OpenURL-Based Link Resolvers: Yet the linking that's possible through the publisher-provided links of A&I resources or in article citations isn't always effective. These links may point to resources that the local library doesn't subscribe to. Given that many resources are available through multiple sources, knowing which version to link to is a problem. It would be unfortunate for the link to point to the article in one resource when the researcher would have been able to access it through another. This scenario has grown to be called the "appropriate copy" problem. A growing genre of products has emerged in response, both to address this problem and to offer additional services and options to searchers as they navigate among library-provided electronic resources. The basis of these products is link resolvers that rely on a database of the library's profile of subscriptions to determine the appropriate links that a library user should be presented with in a citation. Through a standard syntactical construct called the OpenURL, the producers of A&I databases, the publishers of electronic information, and the developers of link resolvers are able to create an environment where all the components work together. If the local library uses a link resolver, a citation in an A&I resource would have a button for the user to press that would then launch a menu that presents the various options available, usually the link to the full text from the appropriate source. But since not all information is available electronically, other options might include a search in the online catalog to see if the library has a print version, or an option to request the item through interlibrary loan or document delivery.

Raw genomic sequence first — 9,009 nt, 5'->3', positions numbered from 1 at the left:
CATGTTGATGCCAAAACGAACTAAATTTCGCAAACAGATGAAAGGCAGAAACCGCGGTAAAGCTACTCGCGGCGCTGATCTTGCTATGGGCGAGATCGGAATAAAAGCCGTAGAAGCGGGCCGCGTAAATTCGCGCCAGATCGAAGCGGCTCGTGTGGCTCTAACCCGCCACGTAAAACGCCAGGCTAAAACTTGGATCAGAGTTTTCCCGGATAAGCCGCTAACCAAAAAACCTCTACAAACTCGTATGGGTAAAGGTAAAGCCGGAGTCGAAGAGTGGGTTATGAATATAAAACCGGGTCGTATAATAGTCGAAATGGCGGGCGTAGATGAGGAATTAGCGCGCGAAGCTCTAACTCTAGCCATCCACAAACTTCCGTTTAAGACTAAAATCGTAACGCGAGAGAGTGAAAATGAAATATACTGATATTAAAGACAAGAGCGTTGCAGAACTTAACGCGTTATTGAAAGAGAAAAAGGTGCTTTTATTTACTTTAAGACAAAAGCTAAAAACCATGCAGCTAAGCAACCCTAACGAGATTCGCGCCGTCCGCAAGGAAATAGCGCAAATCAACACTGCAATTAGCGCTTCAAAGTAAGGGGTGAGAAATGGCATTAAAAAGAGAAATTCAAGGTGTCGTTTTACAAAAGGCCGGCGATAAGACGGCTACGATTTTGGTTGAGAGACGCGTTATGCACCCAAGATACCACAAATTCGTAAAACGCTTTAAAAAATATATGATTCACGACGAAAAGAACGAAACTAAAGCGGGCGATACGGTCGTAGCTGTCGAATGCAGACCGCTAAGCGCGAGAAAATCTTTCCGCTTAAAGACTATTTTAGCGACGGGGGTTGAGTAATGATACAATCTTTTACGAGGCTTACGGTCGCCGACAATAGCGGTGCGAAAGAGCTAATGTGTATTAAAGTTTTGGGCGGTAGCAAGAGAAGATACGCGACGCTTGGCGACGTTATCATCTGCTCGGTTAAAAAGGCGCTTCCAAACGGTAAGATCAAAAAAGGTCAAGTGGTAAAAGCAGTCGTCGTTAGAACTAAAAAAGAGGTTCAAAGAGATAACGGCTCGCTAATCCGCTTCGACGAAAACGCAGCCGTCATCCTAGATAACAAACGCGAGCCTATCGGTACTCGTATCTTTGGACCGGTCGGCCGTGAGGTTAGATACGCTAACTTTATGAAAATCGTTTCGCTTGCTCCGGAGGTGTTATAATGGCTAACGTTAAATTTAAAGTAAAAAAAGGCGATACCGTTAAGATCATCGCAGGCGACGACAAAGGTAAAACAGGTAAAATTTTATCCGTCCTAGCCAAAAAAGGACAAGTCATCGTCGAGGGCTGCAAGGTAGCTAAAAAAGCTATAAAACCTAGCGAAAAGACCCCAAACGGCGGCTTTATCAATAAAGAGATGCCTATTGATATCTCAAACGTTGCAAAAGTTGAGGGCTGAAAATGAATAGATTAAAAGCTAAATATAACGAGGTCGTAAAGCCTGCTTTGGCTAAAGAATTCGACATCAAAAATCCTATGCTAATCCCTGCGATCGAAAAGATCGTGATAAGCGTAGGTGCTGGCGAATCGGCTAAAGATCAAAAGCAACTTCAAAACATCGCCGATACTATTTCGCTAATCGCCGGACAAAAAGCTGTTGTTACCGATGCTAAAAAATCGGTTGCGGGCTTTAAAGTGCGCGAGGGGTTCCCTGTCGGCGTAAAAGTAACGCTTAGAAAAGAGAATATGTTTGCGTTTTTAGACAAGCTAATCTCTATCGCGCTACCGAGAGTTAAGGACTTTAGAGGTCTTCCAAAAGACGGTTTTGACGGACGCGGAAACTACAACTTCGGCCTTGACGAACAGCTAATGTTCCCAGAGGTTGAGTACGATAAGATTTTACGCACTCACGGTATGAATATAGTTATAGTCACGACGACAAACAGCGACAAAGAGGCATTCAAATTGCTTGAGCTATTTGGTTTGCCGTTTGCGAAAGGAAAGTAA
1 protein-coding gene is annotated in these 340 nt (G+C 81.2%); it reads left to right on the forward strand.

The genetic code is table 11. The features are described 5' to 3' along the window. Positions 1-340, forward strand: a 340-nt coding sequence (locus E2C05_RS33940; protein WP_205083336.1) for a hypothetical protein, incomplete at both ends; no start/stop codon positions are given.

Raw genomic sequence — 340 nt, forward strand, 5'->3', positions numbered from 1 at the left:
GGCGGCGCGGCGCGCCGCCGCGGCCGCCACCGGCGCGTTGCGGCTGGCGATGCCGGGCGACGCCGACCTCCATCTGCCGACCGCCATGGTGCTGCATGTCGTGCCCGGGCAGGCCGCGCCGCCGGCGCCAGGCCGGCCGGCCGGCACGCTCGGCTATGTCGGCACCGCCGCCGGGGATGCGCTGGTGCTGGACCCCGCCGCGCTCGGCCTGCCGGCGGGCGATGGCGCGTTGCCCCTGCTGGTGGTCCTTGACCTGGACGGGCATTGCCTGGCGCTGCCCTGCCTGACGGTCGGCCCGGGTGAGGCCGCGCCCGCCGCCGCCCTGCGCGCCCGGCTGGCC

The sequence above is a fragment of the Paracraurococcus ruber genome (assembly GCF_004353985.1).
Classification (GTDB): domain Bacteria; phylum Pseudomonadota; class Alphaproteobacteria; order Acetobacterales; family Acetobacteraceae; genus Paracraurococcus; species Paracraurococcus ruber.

These are some of the major linking products available today: